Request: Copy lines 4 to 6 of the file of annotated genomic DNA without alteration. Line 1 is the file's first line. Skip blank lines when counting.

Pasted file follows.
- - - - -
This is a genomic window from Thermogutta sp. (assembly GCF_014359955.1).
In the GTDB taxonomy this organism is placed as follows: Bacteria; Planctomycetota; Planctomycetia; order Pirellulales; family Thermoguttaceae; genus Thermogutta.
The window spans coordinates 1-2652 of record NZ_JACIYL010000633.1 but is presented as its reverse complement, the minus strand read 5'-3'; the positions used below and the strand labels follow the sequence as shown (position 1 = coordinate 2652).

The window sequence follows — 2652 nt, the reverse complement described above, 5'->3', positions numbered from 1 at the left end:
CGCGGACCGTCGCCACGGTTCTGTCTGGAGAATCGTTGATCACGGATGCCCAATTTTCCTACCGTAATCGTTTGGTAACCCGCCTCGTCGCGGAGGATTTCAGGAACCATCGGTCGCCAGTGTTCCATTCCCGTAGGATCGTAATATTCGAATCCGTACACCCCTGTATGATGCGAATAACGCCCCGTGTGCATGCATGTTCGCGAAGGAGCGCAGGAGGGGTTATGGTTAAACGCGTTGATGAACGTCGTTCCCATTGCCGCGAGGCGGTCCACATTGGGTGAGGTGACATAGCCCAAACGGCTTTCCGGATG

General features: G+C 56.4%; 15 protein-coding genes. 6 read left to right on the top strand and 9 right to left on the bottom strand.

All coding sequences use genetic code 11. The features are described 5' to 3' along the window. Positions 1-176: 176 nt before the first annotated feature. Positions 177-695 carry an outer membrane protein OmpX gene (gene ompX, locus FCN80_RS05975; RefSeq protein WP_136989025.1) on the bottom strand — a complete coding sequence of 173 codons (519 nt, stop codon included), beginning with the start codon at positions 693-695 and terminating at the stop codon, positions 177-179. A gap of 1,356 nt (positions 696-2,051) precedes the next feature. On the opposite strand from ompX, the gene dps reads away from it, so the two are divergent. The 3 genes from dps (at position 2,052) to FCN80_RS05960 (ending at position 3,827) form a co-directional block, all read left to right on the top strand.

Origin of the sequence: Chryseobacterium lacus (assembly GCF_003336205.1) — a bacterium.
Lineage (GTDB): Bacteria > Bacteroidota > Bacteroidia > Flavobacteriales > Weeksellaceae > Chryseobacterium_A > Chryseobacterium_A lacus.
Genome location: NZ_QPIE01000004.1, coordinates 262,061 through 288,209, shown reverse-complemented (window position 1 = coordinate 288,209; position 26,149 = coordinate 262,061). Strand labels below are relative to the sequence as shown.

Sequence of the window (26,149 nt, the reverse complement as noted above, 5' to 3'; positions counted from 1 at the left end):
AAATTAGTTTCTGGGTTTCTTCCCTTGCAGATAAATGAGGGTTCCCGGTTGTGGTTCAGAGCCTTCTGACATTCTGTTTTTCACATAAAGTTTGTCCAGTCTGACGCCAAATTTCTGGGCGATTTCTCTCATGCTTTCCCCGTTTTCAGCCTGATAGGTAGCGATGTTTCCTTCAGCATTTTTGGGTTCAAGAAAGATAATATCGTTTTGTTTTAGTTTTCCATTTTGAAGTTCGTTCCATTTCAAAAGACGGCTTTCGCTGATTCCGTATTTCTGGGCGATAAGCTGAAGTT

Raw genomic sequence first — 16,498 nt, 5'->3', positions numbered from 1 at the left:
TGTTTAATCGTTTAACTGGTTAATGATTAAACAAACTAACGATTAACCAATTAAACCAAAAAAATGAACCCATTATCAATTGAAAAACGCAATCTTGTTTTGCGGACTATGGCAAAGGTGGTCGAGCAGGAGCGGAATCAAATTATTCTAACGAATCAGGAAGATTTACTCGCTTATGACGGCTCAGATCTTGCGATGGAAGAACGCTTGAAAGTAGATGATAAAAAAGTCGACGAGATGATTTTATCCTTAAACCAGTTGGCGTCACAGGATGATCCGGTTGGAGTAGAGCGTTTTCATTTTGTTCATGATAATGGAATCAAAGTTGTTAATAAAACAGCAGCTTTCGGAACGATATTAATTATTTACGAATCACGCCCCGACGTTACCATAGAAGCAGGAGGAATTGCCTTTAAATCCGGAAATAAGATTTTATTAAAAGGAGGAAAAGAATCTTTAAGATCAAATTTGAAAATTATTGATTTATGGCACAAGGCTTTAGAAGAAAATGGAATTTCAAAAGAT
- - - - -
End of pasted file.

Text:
The window sequence follows — 2652 nt, the reverse complement described above, 5'->3', positions numbered from 1 at the left end:
CGCGGACCGTCGCCACGGTTCTGTCTGGAGAATCGTTGATCACGGATGCCCAATTTTCCTACCGTAATCGTTTGGTAACCCGCCTCGTCGCGGAGGATTTCAGGAACCATCGGTCGCCAGTGTTCCATTCCCGTAGGATCGTAATATTCGAATCCGTACACCCCTGTATGATGCGAATAACGCCCCGTGTGCATGCATGTTCGCGAAGGAGCGCAGGAGGGGTTATGGTTAAACGCGTTGATGAACGTCGTTCCCATTGCCGCGAGGCGGTCCACATTGGGTGAGGTGACATAGCCCAAACGGCTTTCCGGATG

General features: G+C 56.4%; 15 protein-coding genes. 6 read left to right on the top strand and 9 right to left on the bottom strand.